Jennifer Layne Lewis shot and killed her husband, Duane Lewis, with a handgun. She was convicted of felony murder and possession of a firearm during the commission of a crime and sentenced to life in prison plus five years to be served consecutively. 1
She appeals and we affirm.
1. We have reviewed the evidence in the light most favorable to the jury's determination and conclude that a rational trier of fact could have found the defendant guilty of the crimes for which she was convicted beyond a reasonable doubt. Jackson v. Virginia, 443 U. S. 307 (99 SC 2781, 61 LE2d 560) (1979).
2. Lewis contends the trial court erred in denying her motion for new trial, contending error in the trial court's failure to grant a mistrial. We disagree.
Lewis argues the trial court was required to grant her motion for a mistrial made when it became apparent, on direct examination of a police detective testifying for the state, that although the state, pursuant to a Brady motion, had turned over to the defense a diagram of the crime scene, the state had not turned over to the defense (and apparently the prosecutor was unaware of this evidence prior to the detective's testimony) a copy of the diagram with measurements the detective had taken at the scene. In denying the motion for new trial on this ground, the trial court noted that it had given the defense several hours to review the diagram and interview witnesses regarding the diagram and measurements, and had also offered to recess the trial for several days so that the defense could obtain expert evidence in rebuttal, which offer defense counsel declined. The trial court also noted that two witnesses testifying for the defense at the hearing on the motion for new trial regarding the necessity of the evidence to the defense and various flaws in the detective's measurements of the crime scene, said they could have prepared within a relatively short period of time to testify in rebuttal regarding the evidence had they been asked to do so at trial. Further, the trial court noted the crime scene, Lewis's residence, was under her control prior to trial, that she was able to take measurements of the scene, and that she should have anticipated the measurements which would have been at issue at trial.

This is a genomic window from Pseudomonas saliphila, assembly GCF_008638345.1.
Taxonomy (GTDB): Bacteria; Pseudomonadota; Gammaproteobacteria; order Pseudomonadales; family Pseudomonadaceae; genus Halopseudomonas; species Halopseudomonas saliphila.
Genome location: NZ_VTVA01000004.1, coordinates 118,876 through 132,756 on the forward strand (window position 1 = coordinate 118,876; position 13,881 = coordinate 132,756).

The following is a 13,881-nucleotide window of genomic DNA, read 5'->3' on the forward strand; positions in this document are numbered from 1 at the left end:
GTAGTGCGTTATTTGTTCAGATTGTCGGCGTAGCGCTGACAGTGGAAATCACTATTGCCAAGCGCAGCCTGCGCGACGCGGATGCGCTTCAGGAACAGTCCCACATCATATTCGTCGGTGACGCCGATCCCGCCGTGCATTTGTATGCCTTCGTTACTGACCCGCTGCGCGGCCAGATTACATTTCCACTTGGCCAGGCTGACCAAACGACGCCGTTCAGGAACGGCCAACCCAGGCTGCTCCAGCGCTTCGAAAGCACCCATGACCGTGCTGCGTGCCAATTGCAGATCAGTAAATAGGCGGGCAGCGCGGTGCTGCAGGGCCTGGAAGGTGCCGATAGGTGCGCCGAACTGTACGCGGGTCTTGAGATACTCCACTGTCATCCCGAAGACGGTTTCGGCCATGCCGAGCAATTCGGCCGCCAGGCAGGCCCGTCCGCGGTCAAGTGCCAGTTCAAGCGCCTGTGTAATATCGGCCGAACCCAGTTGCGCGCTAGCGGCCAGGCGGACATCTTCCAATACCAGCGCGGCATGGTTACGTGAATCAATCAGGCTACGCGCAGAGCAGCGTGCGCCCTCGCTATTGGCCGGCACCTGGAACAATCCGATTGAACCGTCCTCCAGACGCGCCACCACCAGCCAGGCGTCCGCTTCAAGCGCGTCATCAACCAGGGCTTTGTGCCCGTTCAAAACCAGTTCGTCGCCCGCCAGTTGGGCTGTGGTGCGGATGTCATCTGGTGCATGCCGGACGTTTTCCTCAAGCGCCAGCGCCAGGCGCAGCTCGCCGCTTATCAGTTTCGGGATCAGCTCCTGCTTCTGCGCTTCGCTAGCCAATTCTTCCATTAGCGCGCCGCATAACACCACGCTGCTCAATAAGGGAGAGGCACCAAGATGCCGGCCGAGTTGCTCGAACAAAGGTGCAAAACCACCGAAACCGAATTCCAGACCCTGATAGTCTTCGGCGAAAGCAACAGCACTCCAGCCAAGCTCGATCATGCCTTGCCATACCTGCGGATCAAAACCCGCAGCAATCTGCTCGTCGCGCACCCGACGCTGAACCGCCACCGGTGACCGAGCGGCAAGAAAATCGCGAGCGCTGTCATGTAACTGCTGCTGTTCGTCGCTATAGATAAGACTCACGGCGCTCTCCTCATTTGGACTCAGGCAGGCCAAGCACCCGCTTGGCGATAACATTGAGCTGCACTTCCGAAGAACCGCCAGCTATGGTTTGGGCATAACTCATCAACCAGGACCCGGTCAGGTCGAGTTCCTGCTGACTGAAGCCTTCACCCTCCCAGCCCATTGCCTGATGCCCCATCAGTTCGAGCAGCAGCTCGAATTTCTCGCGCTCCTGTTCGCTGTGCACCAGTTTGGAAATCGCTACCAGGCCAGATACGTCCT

The record supports the trial court's findings and conclusions that Lewis has not demonstrated prejudice in the state's failure to produce the diagram before trial. Dennard v. State, 263 Ga. 453
, 454 (4) (435 SE2d 26
) (1993). Contrary to Lewis's argument, nothing in Kyles v. Whitley, 514 U. S. ---- (115 SC 1555, 131 LE2d 490) (1995) requires a different result.
3. Lewis contends the trial court erred by denying her motion for new trial on her claim of ineffective assistance of trial counsel. We disagree.
Lewis argues trial counsel's performance was defective because he failed to present evidence of the battered woman syndrome in support of Lewis's claim of self-defense. Trial counsel testified that he was familiar with this syndrome and that he had used evidence of the syndrome as part of the defense in at least one case. He further testified that he rejected the use of such evidence in this case for two reasons. First, based on his interviews with Lewis and other witnesses, he did not believe a jury would find the evidence as applied to Lewis credible. Second, he was concerned that use of that evidence would permit the state to present evidence of prior violent acts by Lewis not directed against the victim, whereas foregoing evidence of the syndrome as part of the defense of justification would limit the state to prior acts of aggression by Lewis against the victim. The trial court held that trial counsel's decision not to pursue a defense based on the battered woman syndrome was a reasonable choice of trial strategy.
We agree with the trial court that Lewis has not shown that trial counsel's failure to produce evidence regarding the battered woman syndrome fell below an objective standard of reasonableness. Ferrell v. State, 261 Ga. 115
, 119 (3) (401 SE2d 741
) (1991). Although the trial court made no findings or conclusions in this regard, we note that Lewis also did not demonstrate that there was a reasonable probability that the outcome of the trial would have been different but for the alleged error. Kidwell v. State, 244 Ga. 427
, 432 (11) (444 SE2d 789
) (1994). Accordingly, Lewis has met neither prong of the test for ineffective assistance of counsel under Strickland v. Washington, 466 U. S. 668, 687 (104 SC 2052, 80 LE2d 674) (1984), and the trial court did not err in denying her motion for new trial on this ground.
Cook & Palmour, Bobby Lee Cook, amicus curiae.